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Illustration of a scale weighing money on one side and textbooks and a graduation cap on the other.

A new analysis refutes growing public perceptions that a college degree is not worth the investment.

Ihor Reshetniak/iStock/Getty Images Plus

College degrees have historically been known as a primary path to economic mobility, but when the value of a degree is based on the institution awarding it—and on demographics such as race, gender and income level—the financial feasibility and the return on investment isn’t always guaranteed.

As tuition continues to rise and enrollment continues to drop, the debate over the value of a college degree continues.

According to a report released by the Institution for Higher Education Policy Wednesday, a college degree still has value for about 93 percent of students. The analysis shows that for the majority of students, especially those attending a public institution, having a college degree leaves them better off financially in comparison to peers who did not pursue postsecondary education. About 2,400 institutions, enrolling about 18 million undergraduates nationwide, reach a minimum level of value return that makes the cost of college worth the investment, the report says. However, another 500 institutions, enrolling nearly 1.5 million undergraduate students, do not meet the same standard.

Building on the work of the Postsecondary Value Commission, a team of higher ed experts aiming to define and measure college value, the report uses public data to estimate the number of colleges nationwide that provide a “minimum economic return.” It also suggests policy changes, such as doubling the federal Pell Grant and implementing free college programs, that could increase education equity by improving college affordability.

“Students go to college to increase their earning potential, so it’s important to continually think about how we measure the value higher education is providing to students and how to improve it,” Michelle Dimino, deputy director of education at Third Way, a public policy think tank, said via email. “This report gives institutions and policymakers a helpful playbook for making sure that every student receives a baseline return on their investment.”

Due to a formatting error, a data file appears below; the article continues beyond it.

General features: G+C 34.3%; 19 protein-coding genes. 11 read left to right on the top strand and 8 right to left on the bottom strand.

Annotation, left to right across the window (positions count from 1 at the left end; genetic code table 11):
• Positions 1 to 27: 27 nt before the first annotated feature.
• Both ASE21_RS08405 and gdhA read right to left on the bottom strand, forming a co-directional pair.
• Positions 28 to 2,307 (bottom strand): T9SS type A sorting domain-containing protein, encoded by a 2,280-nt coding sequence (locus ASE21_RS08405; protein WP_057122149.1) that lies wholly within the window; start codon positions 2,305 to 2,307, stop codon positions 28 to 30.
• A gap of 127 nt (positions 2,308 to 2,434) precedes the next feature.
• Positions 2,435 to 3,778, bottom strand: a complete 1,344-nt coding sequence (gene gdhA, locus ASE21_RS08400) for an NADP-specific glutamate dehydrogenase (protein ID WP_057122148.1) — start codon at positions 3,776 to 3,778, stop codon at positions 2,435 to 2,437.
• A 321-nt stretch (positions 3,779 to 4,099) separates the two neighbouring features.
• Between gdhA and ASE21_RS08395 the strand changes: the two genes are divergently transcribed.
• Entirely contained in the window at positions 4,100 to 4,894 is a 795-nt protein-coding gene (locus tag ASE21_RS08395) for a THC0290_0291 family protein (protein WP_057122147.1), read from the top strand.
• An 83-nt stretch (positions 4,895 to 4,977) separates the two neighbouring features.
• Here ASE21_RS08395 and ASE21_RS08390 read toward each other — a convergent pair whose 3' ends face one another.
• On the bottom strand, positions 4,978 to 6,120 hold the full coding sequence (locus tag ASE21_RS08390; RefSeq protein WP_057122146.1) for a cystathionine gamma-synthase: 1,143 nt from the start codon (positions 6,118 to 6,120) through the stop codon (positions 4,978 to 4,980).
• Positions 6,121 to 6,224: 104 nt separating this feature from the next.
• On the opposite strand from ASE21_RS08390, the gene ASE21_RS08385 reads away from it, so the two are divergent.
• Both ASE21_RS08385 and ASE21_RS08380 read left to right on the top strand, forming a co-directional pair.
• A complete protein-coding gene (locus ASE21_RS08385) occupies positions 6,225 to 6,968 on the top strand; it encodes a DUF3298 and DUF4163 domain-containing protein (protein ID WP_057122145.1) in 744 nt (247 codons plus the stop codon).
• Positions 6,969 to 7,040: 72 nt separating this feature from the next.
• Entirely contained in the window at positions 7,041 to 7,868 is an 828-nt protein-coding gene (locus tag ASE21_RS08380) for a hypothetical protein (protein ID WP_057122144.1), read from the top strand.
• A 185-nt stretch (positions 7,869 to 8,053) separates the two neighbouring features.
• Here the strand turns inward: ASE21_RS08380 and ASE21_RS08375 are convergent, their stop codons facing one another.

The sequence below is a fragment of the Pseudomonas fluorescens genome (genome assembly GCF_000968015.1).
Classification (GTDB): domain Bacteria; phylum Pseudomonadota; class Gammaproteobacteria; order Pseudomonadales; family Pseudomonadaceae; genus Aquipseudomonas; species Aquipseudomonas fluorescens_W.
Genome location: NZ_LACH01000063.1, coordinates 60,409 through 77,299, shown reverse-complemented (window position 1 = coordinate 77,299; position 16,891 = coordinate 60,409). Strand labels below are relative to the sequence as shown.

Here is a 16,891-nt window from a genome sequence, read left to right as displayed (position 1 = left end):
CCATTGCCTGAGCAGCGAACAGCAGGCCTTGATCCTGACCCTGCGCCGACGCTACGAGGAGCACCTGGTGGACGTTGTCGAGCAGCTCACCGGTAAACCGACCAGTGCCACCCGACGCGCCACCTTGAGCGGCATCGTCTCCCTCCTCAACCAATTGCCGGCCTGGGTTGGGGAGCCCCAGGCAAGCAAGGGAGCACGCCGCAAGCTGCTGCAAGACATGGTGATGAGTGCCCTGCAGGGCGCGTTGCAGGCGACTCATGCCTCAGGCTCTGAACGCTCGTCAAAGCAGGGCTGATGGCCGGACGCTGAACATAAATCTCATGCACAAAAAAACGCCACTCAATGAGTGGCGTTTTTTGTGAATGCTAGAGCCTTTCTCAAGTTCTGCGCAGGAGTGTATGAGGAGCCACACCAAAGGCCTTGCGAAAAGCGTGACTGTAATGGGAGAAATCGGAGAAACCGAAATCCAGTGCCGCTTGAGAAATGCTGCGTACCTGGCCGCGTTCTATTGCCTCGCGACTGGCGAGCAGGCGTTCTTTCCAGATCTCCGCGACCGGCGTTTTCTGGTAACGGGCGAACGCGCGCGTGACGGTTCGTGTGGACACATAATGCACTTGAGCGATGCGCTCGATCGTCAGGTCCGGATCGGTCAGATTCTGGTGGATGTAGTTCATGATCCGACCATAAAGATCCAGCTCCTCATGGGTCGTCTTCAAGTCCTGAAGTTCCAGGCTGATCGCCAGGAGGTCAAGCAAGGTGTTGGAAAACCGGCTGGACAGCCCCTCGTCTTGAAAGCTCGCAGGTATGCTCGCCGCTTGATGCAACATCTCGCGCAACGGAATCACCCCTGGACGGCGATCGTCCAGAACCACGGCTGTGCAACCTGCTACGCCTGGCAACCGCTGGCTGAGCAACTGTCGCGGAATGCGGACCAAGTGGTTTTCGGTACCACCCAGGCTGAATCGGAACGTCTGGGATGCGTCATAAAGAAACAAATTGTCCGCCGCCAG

The minimum economic return measured in the report is referred to as Threshold 0. Institutions meet Threshold 0 if their students earn at least as much as a high school graduate, plus enough to recoup their investment in college, within 10 years. That threshold is within reach for about 83 percent of colleges, according to the report. The percentage is even higher for two- and four-year public institutions, 89 percent and 97 percent, respectively. The typical postgraduation earnings for alums of such institutions are about $8,981 above the threshold minimum.

For the remaining 17 percent of institutions, the majority of which are for-profit or private nonprofit, the average earnings of their graduates are $4,064 below the Threshold 0 amount.

The results of the analysis refute growing public perceptions that a college education or degree is not as valuable as it once was. Diane Cheng, IHEP’s vice president of research and policy and a lead author of the report, said the findings align with past research.

Cheng noted that some of the public doubt about college may stem from people not being aware of the data on return on investment and that others may define college value differently.

“Some people’s perception on value is not just about the minimum economic return, but also about thinking about earnings mobility, thinking about earnings parity,” she said.

There are five other thresholds for educational value outlined by the Postsecondary Value Commission that were not measured in this recent analysis, such as reaching the median earnings in one’s field of study, entering the upper-middle national income quintile and ensuring the wealth security needed to withstand financial shocks.

“Part of the overall framework of the value commission was to acknowledge that there are these equity issues … so that institutions and policy makers can really assess how they’re delivering value and to whom,” Cheng said.

The report recommends two key policy changes at the federal level: doubling Pell Grants and implementing “first-dollar” free college programs that provide and apply full tuition grants before any other scholarships students may receive. The analysis shows that both suggestions would increase the number of institutions that meet the threshold by 95 institutions and 44 institutions, respectively.

“Evidence has demonstrated that one of the best ways to lower the cost of college and expand access for students with financial need is to invest in need-based financial aid programs like the federal Pell Grant,” said Justin Draeger, president and CEO of the National Association of Student Financial Aid Administrators, via email. “Recalibrating the purchasing power of the Pell Grant by doubling the maximum award would be transformational for hundreds of thousands of college students."

Cheng said the recommendations would provide a return of investment for low-income students and lead to other benefits.

“Ultimately, postsecondary value benefits society writ large. The benefits that individuals receive from a college education flow down to their communities, to their families, to their economies. Creating investments that improve affordability to improve postsecondary value is really something that benefits everyone,” Cheng said.

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